Now, this is how simple the class-based views are. The downside to this method is that it can shield you from learning how things truly work. I will advise that you take your time and understand how these views work under the hood.

    Now that we are done using all the views we want to use. Let’s route all the views to the urls.py of the app.

    # Billionaires.urls.py
    from django.urls import path
    from .views import BillionairesView, CreateBillionaireView, UpdateBillionaireView, DeleteBillionaireView
    
    urlpatterns = [
        path('', BillionairesView.as_view(), name='billionaires'),
        path('update/<int:pk>', UpdateBillionaireView.as_view(), name='update'),
        path('add', CreateBillionaireView.as_view(), name='create-bill'),
        
        path('delete/<int:pk>', DeleteBillionaireView.as_view(), name='delete'),
    ]
    

    Notice how I imported all the views I created from the views.py before creating the path.

    Update and delete are slightly different, and this is because these views reference individual rows in the database table. So it references them with their ID, which is by default a primary key.

    This ID is auto-created by Django. This is the reason I did not indicate it as a field in my model.

    Template

    Now it is time to head straight to the template. This is the last part of the Django MVT architecture. It is the user-facing part of the application. Hence it displays the data gotten from the database.

    Here, we work with HTML/CSS/Javascript and Django templating language.

    The HTML displays static content while the templating language is used to display dynamic content from the views.py. That’s how simple it is.

    Earlier, we discussed configuring the template in the settings.py. If you carefully check, you will see that I tend to have two folders named templates.

    Let me explain this:

    Generally, the templates folder is created in the same level directory as the manage.py, and this templates folder can take all the templates you will need for your different Django apps.

    These are templates we registered in the settings.py. You may also allow it to house only templates shared among different apps in your project.

    The second template found in the app folder of the project is specific to that app. This is the template I refer to as template_name.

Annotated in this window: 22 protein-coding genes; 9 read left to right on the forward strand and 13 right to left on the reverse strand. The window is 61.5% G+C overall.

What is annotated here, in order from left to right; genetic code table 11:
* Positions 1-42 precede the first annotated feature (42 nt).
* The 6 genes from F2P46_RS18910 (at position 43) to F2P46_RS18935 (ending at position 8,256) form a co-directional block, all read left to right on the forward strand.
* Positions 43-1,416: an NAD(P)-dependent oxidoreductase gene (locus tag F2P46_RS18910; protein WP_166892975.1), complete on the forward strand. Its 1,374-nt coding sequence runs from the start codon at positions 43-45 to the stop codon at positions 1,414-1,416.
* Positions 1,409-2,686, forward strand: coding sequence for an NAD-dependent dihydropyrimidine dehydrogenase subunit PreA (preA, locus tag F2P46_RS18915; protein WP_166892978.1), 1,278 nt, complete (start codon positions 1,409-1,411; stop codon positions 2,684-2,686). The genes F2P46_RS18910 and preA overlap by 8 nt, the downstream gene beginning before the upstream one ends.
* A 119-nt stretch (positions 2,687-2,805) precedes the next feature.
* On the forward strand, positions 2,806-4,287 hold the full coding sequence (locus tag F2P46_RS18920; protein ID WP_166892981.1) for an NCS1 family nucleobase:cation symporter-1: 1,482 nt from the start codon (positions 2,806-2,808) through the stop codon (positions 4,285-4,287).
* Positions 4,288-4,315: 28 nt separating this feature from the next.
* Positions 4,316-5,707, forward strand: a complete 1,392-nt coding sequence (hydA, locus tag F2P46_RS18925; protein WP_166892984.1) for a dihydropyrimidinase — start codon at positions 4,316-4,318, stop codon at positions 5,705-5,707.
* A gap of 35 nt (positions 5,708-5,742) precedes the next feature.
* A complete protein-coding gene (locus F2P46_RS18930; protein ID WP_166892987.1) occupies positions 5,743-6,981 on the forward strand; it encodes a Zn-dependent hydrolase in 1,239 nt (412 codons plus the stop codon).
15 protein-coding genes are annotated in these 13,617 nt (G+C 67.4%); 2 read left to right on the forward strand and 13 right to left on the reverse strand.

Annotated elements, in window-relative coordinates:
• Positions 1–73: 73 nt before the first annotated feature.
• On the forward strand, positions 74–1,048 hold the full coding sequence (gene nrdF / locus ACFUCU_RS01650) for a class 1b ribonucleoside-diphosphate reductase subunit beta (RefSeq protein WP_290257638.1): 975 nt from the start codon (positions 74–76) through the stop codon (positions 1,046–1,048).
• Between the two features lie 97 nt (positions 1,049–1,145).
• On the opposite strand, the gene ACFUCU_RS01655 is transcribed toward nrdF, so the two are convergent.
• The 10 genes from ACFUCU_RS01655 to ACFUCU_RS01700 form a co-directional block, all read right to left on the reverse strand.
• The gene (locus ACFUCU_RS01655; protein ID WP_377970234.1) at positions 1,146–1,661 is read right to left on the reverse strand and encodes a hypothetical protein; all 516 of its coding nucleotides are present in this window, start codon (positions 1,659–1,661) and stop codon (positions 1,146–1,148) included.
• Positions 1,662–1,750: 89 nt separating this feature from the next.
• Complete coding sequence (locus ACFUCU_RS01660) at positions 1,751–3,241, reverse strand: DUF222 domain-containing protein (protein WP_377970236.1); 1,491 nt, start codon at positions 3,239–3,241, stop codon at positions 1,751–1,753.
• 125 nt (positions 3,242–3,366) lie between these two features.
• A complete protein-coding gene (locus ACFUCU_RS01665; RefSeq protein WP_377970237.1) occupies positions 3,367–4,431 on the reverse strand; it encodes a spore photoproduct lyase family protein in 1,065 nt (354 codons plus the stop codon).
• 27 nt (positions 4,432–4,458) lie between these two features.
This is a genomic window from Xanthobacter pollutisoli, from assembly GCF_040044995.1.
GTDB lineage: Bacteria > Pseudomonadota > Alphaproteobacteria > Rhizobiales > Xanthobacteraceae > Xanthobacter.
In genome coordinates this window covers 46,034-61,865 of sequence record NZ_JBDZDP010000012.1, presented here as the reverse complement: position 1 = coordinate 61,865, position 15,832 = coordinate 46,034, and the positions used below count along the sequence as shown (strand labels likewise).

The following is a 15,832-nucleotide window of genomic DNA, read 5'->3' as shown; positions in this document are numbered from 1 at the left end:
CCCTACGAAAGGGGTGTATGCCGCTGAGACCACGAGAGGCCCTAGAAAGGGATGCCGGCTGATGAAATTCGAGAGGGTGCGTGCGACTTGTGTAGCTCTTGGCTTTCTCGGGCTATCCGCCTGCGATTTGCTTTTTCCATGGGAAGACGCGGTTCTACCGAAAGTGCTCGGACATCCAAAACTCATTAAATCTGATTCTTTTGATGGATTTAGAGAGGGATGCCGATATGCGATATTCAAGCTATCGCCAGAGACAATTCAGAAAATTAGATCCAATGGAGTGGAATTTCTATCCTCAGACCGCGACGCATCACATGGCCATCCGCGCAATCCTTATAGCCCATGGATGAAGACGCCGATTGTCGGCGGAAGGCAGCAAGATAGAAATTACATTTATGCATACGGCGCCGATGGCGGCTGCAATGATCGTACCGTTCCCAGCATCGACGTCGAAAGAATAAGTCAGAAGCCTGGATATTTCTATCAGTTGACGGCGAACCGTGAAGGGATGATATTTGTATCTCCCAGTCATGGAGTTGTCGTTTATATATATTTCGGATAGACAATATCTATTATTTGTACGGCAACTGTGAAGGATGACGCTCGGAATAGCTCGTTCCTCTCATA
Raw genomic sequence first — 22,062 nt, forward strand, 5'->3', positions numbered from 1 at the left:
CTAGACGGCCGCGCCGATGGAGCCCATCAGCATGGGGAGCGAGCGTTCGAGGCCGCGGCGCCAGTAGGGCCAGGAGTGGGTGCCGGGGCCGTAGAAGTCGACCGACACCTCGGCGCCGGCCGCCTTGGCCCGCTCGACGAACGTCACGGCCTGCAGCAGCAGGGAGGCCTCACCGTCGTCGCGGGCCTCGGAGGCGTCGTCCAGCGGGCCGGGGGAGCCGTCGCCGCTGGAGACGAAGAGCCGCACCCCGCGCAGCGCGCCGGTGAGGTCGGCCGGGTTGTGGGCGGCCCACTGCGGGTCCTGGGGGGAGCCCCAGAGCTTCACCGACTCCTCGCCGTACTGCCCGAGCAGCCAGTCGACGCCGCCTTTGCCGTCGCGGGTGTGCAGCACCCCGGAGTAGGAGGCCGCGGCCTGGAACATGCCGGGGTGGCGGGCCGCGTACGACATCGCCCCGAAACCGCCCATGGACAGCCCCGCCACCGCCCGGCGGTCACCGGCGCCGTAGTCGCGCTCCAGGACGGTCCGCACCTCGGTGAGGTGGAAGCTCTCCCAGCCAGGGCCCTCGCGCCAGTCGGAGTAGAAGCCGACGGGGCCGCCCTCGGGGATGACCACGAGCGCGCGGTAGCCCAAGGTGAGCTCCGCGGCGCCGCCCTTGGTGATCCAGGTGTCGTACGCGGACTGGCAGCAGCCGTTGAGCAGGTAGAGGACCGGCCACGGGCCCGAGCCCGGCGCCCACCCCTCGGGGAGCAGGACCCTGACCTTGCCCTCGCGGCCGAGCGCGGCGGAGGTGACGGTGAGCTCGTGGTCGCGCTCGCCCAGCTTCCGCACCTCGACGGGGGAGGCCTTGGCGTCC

If you choose to maintain a template for different apps without general information, you don’t need to register it in the settings.py.

    Remember that part of Django’s core function is the principle DRY (Don’t Repeat Yourself). By creating a public template folder at the root level, you are enforcing the DRY principle. 

    This is what I did by creating a base.html file in the folder. This will house all the HTML code that will be shared among the different pages of my application.

    Django template deals with passing information from views to the browser. This action is known as the basic building block of a dynamic Django application.

    Django Templating Language Terminologies

    Variable:

    It helps get out data from the context. The basic syntax  {{ variable_name }}.

    Tags.

    These give logic to the templating language. Tags are more powerful than variables. The basic syntax  is {% tag %} 

    Some of the places we use tags are:

    Control Flow

    Load external information into the template

    The ones we will be using are:

    {%  csrf_token %}
    {%  load static  %}
    {%  extends base.html %}
    {%  block title %}
    {%  block scripts %}
    {%  block content %}
    {%  for x in y %}
    {%  if condition %}
    {%  else %}
    {%  endif %}
    {%  include template_name %}
    {% url 'some-url-name' v1 v2 %}

    The official documentation will do better if you want to learn more about Django templates.

    Now, let’s see how we rendered our dynamic content from view into our various HTML files in the templates folder.

    We will start with the base.html file. This file contains all the designs and codes we don’t want to repeat. They are Bootstrap CDN, navigation bar, ChartJS CDN, title, scripts, and content blocks.

    The way they work is simple: in a normal HTML code structure, we have the <html>, <head> and <body> tags.